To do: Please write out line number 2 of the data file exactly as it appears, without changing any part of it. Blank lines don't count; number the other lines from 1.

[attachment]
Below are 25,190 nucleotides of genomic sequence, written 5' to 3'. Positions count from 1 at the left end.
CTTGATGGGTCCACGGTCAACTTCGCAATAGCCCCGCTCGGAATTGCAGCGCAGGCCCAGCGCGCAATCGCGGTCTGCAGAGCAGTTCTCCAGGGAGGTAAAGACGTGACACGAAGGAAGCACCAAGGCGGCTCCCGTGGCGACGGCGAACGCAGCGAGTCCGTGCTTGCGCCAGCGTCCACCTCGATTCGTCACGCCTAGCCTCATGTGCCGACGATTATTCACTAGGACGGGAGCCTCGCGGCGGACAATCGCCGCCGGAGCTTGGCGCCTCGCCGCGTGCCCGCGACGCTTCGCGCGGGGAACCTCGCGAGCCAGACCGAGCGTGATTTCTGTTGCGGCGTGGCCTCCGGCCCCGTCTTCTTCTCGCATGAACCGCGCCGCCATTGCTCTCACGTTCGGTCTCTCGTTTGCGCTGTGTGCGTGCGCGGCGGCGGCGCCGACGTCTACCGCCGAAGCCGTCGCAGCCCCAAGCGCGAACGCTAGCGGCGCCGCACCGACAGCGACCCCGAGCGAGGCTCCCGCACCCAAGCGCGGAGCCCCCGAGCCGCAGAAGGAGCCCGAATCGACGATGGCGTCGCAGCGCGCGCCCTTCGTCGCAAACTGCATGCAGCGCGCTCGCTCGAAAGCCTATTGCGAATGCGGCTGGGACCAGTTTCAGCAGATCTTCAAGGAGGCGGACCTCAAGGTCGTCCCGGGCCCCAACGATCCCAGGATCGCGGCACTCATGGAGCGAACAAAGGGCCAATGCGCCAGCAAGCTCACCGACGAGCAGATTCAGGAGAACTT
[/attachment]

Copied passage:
CTTGATGGGTCCACGGTCAACTTCGCAATAGCCCCGCTCGGAATTGCAGCGCAGGCCCAGCGCGCAATCGCGGTCTGCAGAGCAGTTCTCCAGGGAGGTAAAGACGTGACACGAAGGAAGCACCAAGGCGGCTCCCGTGGCGACGGCGAACGCAGCGAGTCCGTGCTTGCGCCAGCGTCCACCTCGATTCGTCACGCCTAGCCTCATGTGCCGACGATTATTCACTAGGACGGGAGCCTCGCGGCGGACAATCGCCGCCGGAGCTTGGCGCCTCGCCGCGTGCCCGCGACGCTTCGCGCGGGGAACCTCGCGAGCCAGACCGAGCGTGATTTCTGTTGCGGCGTGGCCTCCGGCCCCGTCTTCTTCTCGCATGAACCGCGCCGCCATTGCTCTCACGTTCGGTCTCTCGTTTGCGCTGTGTGCGTGCGCGGCGGCGGCGCCGACGTCTACCGCCGAAGCCGTCGCAGCCCCAAGCGCGAACGCTAGCGGCGCCGCACCGACAGCGACCCCGAGCGAGGCTCCCGCACCCAAGCGCGGAGCCCCCGAGCCGCAGAAGGAGCCCGAATCGACGATGGCGTCGCAGCGCGCGCCCTTCGTCGCAAACTGCATGCAGCGCGCTCGCTCGAAAGCCTATTGCGAATGCGGCTGGGACCAGTTTCAGCAGATCTTCAAGGAGGCGGACCTCAAGGTCGTCCCGGGCCCCAACGATCCCAGGATCGCGGCACTCATGGAGCGAACAAAGGGCCAATGCGCCAGCAAGCTCACCGACGAGCAGATTCAGGAGAACTT